Pakistani officials say the Taliban commander known as Fazlullah has been orchestrating raids on Pakistani security forces from Afghanistan, where he fled several years ago after a Pakistani army offensive against his stronghold in the Swat Valley.
Pakistan has repeatedly called on Afghanistan to hunt down Fazlullah, whose fighters cross the border in their hundreds, set up ambushes and attack army checkpoints.
"If somebody is living in somebody's house and you ask him 'who is giving you food, who is giving you all this shelter?' You know he is in Afghanistan," Rehman Malik told Reuters in a weekend interview.
"I think some of the elements (of the Afghan government) there are supporters. Maybe state actors, maybe non-state actors."
Malik provided no evidence to support his assertion that elements within Afghanistan were supporting Fazlullah, nor did he give further details.
"These comments made by the Pakistani Interior Minister are irresponsible and a baseless allegation," said Afghan Interior Ministry spokesman Sediq Sediqqi.
"Afghanistan has been under attacks from safe havens of insurgents inside Pakistan, and we are quite sure that Mullah Fazlullah is somewhere in Pakistan."
Fazlullah and other militant leaders based along the frontier complicate U.S. efforts to stabilise the region before most NATO combat troops withdraw from Afghanistan by the end of 2014.
The issue has strained ties between Islamabad and Kabul.
Afghanistan has long accused Pakistan of backing militants said to be based on its soil who cross the border to attack Afghan and NATO forces, including the Haqqani network, blamed for a series of high-profile attacks on Kabul.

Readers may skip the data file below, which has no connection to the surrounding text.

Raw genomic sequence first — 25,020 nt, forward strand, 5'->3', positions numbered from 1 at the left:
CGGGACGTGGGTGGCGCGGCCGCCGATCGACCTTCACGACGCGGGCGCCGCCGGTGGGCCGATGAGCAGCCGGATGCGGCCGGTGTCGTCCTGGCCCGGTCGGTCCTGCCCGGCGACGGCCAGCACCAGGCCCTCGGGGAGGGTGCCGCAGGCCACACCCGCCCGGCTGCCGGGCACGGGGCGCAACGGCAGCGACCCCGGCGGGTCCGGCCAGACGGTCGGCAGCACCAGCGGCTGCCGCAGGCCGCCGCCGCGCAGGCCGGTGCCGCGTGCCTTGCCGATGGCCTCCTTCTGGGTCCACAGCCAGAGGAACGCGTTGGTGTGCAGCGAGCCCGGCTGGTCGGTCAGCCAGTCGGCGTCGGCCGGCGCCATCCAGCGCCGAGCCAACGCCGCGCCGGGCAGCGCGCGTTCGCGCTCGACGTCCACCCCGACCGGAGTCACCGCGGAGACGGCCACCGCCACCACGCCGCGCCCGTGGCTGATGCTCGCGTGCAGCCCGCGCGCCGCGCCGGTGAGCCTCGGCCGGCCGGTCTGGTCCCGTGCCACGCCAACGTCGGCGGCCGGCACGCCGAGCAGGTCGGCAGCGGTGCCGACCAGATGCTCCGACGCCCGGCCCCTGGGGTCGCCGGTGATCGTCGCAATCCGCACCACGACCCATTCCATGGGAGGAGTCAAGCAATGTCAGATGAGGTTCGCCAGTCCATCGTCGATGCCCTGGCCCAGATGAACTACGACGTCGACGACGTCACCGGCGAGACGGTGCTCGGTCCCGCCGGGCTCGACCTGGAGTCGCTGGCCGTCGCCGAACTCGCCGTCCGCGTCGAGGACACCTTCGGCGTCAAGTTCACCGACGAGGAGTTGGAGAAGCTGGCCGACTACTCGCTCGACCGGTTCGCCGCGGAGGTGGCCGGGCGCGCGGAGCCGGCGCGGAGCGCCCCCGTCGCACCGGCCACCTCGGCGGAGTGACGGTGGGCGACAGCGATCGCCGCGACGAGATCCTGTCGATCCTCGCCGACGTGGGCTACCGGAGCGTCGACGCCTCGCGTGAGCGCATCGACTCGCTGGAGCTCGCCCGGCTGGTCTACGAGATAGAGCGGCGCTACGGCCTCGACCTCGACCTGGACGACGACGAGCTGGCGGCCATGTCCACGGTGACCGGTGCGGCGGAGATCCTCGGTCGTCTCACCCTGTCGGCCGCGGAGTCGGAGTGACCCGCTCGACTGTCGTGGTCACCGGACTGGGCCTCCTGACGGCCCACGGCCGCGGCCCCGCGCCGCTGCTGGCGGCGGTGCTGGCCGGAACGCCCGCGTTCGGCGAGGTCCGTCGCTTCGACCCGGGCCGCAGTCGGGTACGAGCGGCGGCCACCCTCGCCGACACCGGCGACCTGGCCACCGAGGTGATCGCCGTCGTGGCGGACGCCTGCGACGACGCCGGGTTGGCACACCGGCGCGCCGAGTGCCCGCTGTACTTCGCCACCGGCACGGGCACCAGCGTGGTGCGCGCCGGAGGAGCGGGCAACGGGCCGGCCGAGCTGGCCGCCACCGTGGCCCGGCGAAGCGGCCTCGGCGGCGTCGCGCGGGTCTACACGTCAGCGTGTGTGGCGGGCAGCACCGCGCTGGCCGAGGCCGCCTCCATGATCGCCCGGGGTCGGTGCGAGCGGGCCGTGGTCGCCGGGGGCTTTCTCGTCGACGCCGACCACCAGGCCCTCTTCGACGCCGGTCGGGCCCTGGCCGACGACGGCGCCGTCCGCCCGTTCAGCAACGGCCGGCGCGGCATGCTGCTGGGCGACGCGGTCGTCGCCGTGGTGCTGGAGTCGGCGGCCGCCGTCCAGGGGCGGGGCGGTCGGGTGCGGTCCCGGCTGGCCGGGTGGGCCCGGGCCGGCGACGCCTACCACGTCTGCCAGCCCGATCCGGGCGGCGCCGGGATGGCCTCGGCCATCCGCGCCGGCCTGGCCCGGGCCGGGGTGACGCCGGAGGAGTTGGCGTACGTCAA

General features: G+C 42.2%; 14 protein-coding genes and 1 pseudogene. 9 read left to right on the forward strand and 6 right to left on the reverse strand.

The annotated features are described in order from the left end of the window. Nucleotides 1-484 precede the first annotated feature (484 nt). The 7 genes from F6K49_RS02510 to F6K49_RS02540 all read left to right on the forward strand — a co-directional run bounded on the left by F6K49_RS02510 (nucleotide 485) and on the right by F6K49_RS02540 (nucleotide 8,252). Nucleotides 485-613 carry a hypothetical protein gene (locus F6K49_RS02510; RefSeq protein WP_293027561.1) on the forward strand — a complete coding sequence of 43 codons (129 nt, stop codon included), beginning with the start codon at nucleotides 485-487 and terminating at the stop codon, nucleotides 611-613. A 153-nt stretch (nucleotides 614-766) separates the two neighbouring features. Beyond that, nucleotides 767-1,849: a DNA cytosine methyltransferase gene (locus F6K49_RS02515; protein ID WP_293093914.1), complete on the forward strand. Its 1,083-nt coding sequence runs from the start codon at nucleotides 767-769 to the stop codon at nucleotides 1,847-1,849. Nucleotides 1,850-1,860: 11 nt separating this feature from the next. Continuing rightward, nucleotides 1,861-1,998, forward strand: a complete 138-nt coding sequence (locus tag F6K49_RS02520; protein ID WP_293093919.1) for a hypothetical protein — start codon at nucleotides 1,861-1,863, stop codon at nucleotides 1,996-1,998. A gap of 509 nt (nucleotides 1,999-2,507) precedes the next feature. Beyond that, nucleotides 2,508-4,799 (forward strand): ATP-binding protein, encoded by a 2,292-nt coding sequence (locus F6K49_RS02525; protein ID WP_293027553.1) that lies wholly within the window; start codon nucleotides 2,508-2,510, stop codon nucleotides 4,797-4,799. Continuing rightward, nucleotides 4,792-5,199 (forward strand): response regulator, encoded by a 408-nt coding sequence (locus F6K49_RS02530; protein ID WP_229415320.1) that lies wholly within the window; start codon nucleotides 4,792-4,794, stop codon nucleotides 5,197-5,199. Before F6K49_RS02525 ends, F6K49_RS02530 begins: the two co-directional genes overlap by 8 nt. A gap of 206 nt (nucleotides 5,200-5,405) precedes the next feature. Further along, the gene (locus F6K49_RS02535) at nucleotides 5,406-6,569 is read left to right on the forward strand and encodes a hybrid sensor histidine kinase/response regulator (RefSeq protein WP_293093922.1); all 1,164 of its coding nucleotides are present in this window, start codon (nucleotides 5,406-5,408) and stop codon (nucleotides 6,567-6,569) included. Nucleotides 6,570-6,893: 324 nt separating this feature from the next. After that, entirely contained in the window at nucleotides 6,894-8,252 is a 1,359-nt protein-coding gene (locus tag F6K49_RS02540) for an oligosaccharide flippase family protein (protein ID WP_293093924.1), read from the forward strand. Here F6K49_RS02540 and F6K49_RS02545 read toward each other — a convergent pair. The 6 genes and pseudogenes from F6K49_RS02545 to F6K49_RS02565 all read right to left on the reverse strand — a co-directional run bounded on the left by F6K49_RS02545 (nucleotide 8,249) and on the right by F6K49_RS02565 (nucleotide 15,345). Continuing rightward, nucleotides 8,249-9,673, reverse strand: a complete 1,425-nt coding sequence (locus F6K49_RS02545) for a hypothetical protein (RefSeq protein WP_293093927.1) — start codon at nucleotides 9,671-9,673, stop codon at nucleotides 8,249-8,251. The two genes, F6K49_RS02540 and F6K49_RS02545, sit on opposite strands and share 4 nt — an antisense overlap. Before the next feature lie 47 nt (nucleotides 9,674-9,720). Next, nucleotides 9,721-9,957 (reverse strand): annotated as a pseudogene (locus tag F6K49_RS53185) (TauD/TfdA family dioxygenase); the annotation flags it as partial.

Islamabad denies the allegations.
Afghan President Hamid Karzai said on Sunday he accepted parliament's decision to dismiss the country's two top security ministers for failing to stop cross-border shelling blamed on Pakistan, in what could be a blow to NATO plans to hand over security responsibilities to Afghan forces.
The fractious parliament voted on Saturday to remove Defence Minister Abdul Rahim Wardak and Interior Minister Bismillah Mohammadi over a series of recent insurgent assassinations of top officials, as well as the cross-border fire incidents that infuriate many Afghan voters as well as politicians.
Afghanistan has rushed additional troops and artillery to the mountainous border with Pakistan.
Pakistan's military has said it only responds to attacks by militants, including Pakistan Taliban operating from what it says are havens in Afghan territory.
In his heyday, Fazlullah was known as "FM Mullah", for his fiery radio speeches broadcast in Swat, which was a tourist resort before he and his men imposed a reign of terror there.
A burly man in his thirties with a heavy black beard, Fazlullah dispatched his men to publicly flog and behead opponents, or anyone they deemed immoral.
Fazlullah has re-emerged as a major security headache for the Pakistani military, which is already stretched fighting other Taliban insurgent leaders.